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“ The new, ruthless 'Terminatrix,' or simply T-X, is an impressive piece of work. ”

Mark Caro, Chicago Tribune

Terminator 3 (3 out of 4)

Sun 6 Jul 2003 | 00h01 GMT+1

You may figure that "Terminator 3: Rise of the Machines" has no right to exist. "I won't be back" was the stance of James Cameron, the visionary director of the first two "Terminator" movies, as well as stars Linda Hamilton and Edward Furlong.

More important, "Terminator 2: Judgment Day" (1991) formed a complete circle with the first "Terminator" (1984) as the machines' threat was decisively thwarted, judgment day was averted and the future and present were neatly reconciled.

"Terminator 3" amounts to the tearing open of an old wound. John Connor (Nick Stahl, replacing Furlong) is now a young man who shouldn't have mortal fears now that mechanical assassins of the future are no longer being ordered to terminate him.

Yet now that his mother has died of leukemia (that's what happens when an actress jettisons a franchise), John is an anxious drifter convinced that his future remains apocalyptic. If he were wrong, there'd be no movie.

The fact that he's right, surprisingly, turns out to be a good thing, not for the humans in "Terminator 3" but for those who will watch it.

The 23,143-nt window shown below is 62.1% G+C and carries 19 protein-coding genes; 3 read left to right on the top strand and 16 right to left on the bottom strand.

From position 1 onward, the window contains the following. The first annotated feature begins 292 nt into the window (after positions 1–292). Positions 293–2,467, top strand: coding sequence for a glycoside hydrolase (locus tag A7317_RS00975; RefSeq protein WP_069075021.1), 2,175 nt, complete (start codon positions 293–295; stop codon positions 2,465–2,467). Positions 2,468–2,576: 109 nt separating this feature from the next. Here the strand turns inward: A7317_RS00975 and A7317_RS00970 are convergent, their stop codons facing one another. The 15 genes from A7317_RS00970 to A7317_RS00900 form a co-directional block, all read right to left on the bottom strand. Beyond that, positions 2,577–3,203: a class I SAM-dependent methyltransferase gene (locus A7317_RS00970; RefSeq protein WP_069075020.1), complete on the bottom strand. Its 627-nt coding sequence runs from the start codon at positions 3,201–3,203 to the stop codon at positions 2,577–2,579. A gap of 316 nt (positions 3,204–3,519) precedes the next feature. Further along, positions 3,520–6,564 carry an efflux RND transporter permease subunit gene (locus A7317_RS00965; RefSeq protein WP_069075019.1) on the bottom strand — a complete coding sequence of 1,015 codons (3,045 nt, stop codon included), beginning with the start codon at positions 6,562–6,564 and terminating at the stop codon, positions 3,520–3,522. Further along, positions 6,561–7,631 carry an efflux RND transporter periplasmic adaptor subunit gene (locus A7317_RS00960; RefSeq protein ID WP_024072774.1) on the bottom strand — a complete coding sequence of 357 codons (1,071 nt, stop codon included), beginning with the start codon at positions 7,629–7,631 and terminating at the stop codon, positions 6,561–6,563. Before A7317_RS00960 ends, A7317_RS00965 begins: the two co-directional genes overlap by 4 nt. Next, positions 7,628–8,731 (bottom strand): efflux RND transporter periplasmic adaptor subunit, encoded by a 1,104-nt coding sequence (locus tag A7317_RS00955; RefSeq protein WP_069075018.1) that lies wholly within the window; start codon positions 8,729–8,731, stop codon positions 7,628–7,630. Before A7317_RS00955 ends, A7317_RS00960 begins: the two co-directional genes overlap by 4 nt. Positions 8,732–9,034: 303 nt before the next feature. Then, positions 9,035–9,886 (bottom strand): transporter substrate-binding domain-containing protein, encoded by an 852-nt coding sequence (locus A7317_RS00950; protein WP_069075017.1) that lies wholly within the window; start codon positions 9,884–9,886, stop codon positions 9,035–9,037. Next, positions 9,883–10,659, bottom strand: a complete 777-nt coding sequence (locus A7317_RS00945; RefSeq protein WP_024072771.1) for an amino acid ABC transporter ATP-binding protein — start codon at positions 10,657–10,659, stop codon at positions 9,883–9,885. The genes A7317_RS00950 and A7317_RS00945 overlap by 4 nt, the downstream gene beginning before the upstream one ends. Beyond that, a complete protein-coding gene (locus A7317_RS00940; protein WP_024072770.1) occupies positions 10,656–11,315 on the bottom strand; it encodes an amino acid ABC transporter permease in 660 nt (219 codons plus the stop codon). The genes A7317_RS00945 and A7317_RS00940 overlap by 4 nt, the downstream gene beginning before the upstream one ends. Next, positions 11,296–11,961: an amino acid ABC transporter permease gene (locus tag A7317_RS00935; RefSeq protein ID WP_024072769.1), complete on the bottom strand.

Previous movies aside, "Terminator 3" is a taut, exciting science-fiction thriller that pumps up our adrenaline without forgetting to engage our heads.

Directed by Jonathan Mostow, who also injected much tension and atmosphere into the submarine thriller "U-571," the new movie plays a game of one-upmanship with its predecessor and succeeds more often than you'd expect.

"Terminator 3" repeats many of the "T-2" good Terminator/bad Terminator dynamics, with Arnold Schwarzenegger "back" as yet another version of his original stone-faced, sunglasses-wearing Terminator, sent from the future on a mission involving John Connor. As in "T-2," the protective Schwarzenegger Terminator is less technologically advanced than the evil Terminator upgrade threatening John and the fate of humankind - why the good guys of the future keep employing obsolete models is anyone's guess.

The new, ruthless "Terminatrix," or simply T-X, is an impressive piece of work. Played by Kristanna Loken with the blond-on-porcelain magnetism and steely glare of Sharon Stone in "Basic Instinct," T-X boasts the morphing abilities of her "T-2" predecessor, can turn her arms into firearms and, most important, can control other machines telepathically (or whatever the robot equivalent is).

So when the Terminator, John and his high school acquaintance-turned-veterinarian Kate Brewster (Claire Danes) flee T-X in her van, T-X adds a fleet of unmanned police cars to the pursuit. That chase is the movie's true show stopper, an eruption of glorious mayhem that's far more thrilling than the videogame-like highway chase of "The Matrix Reloaded."

This havoc feels more real, has more of a how'd-they-do-that quality, as T-X commandeers a huge truck with a fly-away crane that takes out lampposts, cars and anything else in its path. The high point comes when the Terminator is hanging at the end of that crane, and T-X is running it through office buildings to dislodge him.